Table 1

    Analysis of the natural gas consuled in combusion chamber [40].

  • gas turbine pressure ratio and efficiency were considered 1 and 80%, respectively;

  • air-fuel ratio for the gas turbine was considered to be 2.5;

  • pressure drop in the steam cycle and ORC were assumed 2 and 3%, respectively.

  • steam mass flowrate in the steam cycle was 78.9 kg/sec;

  • upper and lower pressure limits in the steam cycle were 40 Bar and 3 Bar, respectively;

  • temperature of the pinch point in the steam cycle (Tppst) was 40 °C;

  • efficiency of the HRSG was considered to be 95%;

  • efficiencies of the pump and steam turbine were considered to be 85%;

  • coolant mass flowrate in the ORC was 47.5 kg/s;

  • upper and lower pressure limits in the ORC were 3 Bar and 0.7 Bar, respectively;

  • pinch temperature in the ORC (Tpp,ORCT) was 20 °C;

  • pump and turbine efficiencies in the ORC were 85%;

The output temperature and pressure and the work consumption based on the compressor mass flow rate can be calculated from equations (1) and (2) [38,39]:(1) (2) (3)where T 1 is the input temperature at the compressor (K), T 2 is the output temperature at the compressor output (K), r c is the compressor pressure ratio, k is the ratio of constant-pressure specific heat to the constant volume specific heat, η c,g is the compressor efficiency, P 1 is the compressor input pressure (kPa), P 2 is the compressor output pressure (kPa), R is the gas constant (kJ/kg.K), and w c,g is the unit work done by the compressor mass flowrate (kJ/kg). Note that the fuel is compressed in booster compressor. Calculation of temperature, output pressure, and work based on the unit mass flowrate is similar to equations 1 to 3. The results of gas analysis, as presented in Table 1, were used to assess and design the combustion chamber [38,39].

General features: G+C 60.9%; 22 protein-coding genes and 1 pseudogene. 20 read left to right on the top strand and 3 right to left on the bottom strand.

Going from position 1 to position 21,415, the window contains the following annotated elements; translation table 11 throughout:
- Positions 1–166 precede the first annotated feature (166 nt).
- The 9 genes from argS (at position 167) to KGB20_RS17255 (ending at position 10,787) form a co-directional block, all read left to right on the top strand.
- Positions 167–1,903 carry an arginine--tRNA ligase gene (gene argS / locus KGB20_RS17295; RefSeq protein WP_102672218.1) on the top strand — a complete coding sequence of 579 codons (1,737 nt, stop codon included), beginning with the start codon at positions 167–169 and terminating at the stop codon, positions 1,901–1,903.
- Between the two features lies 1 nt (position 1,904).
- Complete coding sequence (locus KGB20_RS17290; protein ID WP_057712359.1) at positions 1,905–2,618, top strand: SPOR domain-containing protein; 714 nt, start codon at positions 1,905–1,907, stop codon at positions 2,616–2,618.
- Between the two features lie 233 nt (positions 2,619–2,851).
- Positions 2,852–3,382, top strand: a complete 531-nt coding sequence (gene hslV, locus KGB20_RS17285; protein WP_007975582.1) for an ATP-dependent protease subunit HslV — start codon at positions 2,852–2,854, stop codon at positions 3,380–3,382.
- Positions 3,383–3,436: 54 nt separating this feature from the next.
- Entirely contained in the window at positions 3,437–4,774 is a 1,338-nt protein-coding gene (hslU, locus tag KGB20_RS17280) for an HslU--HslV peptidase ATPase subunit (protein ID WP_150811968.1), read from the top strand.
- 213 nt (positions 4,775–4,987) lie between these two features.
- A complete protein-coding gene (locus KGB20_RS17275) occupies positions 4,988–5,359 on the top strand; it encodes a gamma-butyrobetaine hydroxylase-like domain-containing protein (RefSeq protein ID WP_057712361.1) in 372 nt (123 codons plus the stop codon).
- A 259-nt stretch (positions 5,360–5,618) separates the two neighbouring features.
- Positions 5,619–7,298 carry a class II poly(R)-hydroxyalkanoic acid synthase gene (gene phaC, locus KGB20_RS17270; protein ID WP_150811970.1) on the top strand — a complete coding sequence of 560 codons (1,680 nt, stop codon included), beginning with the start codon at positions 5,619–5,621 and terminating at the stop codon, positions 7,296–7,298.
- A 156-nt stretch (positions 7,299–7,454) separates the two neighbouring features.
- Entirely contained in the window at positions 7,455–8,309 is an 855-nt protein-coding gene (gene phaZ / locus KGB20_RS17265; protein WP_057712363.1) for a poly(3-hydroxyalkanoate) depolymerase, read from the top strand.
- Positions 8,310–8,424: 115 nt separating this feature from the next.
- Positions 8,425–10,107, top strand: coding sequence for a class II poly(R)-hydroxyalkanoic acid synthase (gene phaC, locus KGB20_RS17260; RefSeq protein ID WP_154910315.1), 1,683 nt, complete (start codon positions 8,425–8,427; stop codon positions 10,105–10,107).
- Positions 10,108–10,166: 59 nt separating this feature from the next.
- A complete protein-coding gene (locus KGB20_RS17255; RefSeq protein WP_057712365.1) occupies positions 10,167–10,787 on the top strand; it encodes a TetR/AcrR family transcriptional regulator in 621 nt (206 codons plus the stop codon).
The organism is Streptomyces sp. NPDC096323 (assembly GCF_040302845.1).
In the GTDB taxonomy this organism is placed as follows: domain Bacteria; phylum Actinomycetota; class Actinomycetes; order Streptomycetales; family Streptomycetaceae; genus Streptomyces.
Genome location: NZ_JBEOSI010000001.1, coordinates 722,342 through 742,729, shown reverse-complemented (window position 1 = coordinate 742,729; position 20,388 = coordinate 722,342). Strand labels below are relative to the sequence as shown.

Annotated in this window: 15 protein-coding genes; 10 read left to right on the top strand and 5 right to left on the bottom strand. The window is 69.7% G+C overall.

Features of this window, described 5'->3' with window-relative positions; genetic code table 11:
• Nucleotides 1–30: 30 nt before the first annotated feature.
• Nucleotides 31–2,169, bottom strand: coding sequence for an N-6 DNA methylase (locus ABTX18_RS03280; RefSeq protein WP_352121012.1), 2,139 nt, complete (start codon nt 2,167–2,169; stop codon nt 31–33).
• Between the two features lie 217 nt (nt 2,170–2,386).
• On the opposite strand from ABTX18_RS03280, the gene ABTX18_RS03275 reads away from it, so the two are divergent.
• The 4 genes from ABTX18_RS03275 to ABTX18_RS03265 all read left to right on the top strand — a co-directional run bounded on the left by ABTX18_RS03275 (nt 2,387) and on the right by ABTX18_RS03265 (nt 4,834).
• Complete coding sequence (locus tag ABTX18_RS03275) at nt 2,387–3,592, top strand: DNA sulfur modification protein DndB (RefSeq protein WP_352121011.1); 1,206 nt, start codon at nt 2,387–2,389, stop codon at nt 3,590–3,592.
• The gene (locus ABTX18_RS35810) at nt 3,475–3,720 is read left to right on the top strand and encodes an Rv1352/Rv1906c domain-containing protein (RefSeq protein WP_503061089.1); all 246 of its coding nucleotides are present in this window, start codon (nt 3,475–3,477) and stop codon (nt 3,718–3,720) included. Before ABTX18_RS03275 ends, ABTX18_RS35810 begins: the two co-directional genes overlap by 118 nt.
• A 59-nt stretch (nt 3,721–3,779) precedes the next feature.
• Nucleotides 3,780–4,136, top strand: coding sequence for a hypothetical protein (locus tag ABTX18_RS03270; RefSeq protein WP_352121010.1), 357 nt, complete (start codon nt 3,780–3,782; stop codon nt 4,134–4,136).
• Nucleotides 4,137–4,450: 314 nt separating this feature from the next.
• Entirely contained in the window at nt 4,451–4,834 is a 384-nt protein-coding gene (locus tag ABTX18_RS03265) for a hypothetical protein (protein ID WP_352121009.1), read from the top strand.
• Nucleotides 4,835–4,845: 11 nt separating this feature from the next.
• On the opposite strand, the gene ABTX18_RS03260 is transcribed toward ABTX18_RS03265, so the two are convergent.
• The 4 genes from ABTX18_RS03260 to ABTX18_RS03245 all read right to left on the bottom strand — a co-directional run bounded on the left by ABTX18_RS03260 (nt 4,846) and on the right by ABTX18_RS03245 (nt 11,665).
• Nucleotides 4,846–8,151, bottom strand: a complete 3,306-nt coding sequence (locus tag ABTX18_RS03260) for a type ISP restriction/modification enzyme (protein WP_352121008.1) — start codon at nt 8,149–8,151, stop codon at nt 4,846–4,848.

Molecular mass and gas constant are calculated as follows:(4) (5) where M is the molecular mass of the mixture (kg/kmole), Mi is the molecular mass of each component (kg/kmole), yi is the molar percentage of each component, Ru is the universal gas constant (kJ/kmole.K), and R is the gas constant (kJ/kg.K).

The constant-pressure specific heat can be calculated based on the gas specific constant and the molar percentage as follows:(6)where Cp is the constant-pressure specific heat (kJ/kg.K), and Cpi is the constant-pressure specific heat of the mixture components (kJ/kg.K).

The coefficients a, b, c, d, e, f, and g are related to a', b', c', d', e', f', and g' as follows:(7)